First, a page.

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Jaden Rattay has been in right place at right time for 5-0 Lincoln

Lincoln receiver Jaden Rattay has scored eight touchdowns in the last two games.
(Chris Rattay)

It’s a rite of passage involving fathers and sons who play games against each other, an understanding one day that Dad will no longer get to spike the football after victory.

Chris Rattay, the father of Los Angeles Lincoln receiver Jaden Rattay, admits, “There’s nothing I can beat him in anymore.”

There was chess. Dad won. There was Hearts. Dad won. There was H-O-R-S-E. Dad won. There was running. Dad won.

“The only thing I can still get him at is golf,” Chris said. “He went out for the first time last summer. He took three lessons and he starts driving the ball the same distance as me. Football saved me.”

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Jaden, 5 feet 11 and 150 pounds, has scored eight touchdowns in the last two games for 5-0 Lincoln. He’s a 15-year-old junior who has never received a grade other than A on his report card since the sixth grade.

“He’s got a heck of a brain,” said Chris, who was Lincoln’s football coach in 2017 and 2018 before stepping down because of a health issue. “Every time he takes a standardized math test, he saves it.”

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Lincoln coach Gabriel Cotero said Jaden has the characteristics of a future coach, tutoring players in math, showing leadership during games and providing an example of how to act on and off the field.

“It definitely helped being around a coach,” Jaden said. “It definitely rubbed off. I pick up little things that makes it easier to see on the field.”

Chris grew up in Arizona, ran a 4.5-second 40-yard dash and 49.0 for 400 meters in high school. His brother, Tim, is an assistant coach at Oklahoma State and former NFL quarterback.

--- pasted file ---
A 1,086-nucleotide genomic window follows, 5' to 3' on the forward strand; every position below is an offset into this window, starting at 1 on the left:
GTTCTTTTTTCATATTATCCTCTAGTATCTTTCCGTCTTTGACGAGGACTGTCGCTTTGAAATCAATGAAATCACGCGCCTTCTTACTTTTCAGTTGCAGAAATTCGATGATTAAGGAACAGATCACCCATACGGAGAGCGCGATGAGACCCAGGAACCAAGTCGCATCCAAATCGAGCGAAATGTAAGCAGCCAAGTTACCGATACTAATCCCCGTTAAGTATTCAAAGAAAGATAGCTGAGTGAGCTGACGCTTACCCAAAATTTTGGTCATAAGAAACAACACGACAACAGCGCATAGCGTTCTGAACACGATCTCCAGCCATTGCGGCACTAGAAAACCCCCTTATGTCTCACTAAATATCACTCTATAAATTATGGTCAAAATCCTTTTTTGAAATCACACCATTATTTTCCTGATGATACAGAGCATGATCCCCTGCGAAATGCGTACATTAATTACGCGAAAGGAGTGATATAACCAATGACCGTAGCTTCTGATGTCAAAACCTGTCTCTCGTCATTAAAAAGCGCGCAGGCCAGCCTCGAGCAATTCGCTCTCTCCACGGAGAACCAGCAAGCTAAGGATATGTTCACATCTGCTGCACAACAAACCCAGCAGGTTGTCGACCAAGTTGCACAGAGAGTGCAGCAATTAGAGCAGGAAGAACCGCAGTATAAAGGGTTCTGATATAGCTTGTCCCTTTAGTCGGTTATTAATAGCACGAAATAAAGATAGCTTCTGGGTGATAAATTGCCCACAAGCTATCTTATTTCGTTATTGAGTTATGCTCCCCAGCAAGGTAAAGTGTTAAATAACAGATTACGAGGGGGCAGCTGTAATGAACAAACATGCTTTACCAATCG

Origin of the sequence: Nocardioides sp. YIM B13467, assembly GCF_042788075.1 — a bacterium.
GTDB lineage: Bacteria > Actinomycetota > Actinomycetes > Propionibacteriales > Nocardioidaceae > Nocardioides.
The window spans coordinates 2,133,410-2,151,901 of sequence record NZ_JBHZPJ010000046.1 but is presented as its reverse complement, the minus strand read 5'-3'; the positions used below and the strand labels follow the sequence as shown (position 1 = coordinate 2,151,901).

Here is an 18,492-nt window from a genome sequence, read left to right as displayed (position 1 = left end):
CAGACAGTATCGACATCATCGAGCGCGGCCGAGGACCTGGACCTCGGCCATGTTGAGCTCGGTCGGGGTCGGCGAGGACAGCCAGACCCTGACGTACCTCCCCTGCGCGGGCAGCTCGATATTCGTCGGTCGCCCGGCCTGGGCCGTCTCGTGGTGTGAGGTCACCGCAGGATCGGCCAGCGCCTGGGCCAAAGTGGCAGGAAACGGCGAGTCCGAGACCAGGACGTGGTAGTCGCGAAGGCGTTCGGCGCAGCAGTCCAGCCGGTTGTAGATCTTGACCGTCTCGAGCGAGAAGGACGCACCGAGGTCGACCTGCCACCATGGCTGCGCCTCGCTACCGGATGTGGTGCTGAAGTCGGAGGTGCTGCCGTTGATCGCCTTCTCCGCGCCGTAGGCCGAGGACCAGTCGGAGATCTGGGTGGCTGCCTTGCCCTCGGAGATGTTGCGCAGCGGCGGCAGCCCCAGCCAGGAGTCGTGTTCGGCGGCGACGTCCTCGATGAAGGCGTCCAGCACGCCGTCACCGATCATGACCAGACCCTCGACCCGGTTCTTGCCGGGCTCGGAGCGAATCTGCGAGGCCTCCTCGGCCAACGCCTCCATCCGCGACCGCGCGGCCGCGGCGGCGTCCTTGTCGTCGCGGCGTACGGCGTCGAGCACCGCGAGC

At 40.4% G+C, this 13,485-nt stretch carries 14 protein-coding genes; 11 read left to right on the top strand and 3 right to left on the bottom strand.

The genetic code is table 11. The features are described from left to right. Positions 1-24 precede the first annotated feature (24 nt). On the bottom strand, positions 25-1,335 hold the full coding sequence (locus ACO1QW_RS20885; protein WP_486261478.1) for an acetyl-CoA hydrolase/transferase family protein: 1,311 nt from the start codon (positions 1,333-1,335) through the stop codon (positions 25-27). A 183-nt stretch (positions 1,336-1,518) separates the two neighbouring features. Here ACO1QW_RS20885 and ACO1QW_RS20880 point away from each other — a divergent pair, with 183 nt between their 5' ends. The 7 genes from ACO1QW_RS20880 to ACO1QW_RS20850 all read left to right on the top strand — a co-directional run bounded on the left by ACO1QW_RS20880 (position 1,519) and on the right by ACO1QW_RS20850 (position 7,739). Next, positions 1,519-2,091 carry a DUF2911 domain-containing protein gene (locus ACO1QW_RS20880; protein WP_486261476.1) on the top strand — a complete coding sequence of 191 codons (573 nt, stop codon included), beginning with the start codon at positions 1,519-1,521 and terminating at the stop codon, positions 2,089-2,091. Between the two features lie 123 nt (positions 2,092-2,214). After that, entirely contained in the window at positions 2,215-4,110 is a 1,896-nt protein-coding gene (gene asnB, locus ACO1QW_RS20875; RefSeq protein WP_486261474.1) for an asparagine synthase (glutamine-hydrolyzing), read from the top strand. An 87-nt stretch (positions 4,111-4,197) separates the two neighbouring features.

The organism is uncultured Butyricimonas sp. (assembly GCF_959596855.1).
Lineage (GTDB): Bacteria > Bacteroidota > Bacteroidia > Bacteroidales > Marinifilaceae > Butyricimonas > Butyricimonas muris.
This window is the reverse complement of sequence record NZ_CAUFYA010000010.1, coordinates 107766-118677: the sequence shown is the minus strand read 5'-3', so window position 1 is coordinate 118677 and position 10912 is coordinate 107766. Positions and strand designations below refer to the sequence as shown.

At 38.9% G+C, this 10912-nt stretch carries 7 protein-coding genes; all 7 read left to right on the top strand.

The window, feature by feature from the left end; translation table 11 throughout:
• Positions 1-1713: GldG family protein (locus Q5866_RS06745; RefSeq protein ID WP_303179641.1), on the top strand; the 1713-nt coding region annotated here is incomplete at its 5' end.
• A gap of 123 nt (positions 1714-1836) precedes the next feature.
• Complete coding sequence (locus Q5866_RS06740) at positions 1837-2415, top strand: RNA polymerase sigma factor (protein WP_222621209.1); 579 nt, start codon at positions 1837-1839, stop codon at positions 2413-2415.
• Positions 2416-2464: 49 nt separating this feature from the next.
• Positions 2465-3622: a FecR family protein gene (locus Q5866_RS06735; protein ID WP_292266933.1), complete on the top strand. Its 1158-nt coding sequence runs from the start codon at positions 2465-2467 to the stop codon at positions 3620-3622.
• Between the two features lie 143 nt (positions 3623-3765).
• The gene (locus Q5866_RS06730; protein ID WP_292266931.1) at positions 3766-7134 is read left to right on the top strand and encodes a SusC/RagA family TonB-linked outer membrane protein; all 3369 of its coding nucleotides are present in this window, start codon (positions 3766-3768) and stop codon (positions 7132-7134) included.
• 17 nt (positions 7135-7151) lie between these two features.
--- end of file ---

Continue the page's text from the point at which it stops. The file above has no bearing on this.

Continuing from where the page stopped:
Jaden is just beginning to take advantage of his intellect and family genes.

“He’s taller than me, has longer legs and has been lifting,” Chris said. “He’s much faster than last year. This is his first full season at receiver. Every week, he’s getting better and better.”

Last week against Mendez, Jaden scored touchdowns three different ways — he caught two passes, returned a punt and returned an interception.

“It was really fun,” he said. “I didn’t expect it. I was in the right place at the right time.”

Chris was Jaden’s coach through youth football, but he had to step away because of his health. He’s doing much better and serves as Lincoln’s booster president.

“He didn’t stop being my dad even when he was sick,” Jaden said. “There was a couple months he was in and out of the hospital. It was scary.”

Football is a sport that has taught Jaden many lessons.

“One of the biggest lessons is don’t give up,” he said. “I’ve been a skinny kid since I was little. I might get beat up because I’m skinny, but I learned to never be scared and every time I got pushed down, get back up for next play.”

Jaden attends Lincoln’s math, science and technology magnet. He’s getting A’s in five AP classes — calculus, English, Spanish, chemistry and U.S. history. He said that the environment at Lincoln “is cool” and that the success of the football team this season has excited the student body. Lincoln is surrounded by the communities of El Sereno, Chinatown, Boyle Heights and Cypress Park.

During the COVID-19 pandemic when sports competition stopped, Chris invited Jaden to try golf. He was making plenty of progress until football resumed.

“He has me on the short game, short chips, putting,” Jaden said.

Dad knows his days as best golfer in the family won’t last long.

“The things I love about him, he’s so competitive and strategic but has great character,” Chris said. “He never talks trash. He’s got that fire him.”


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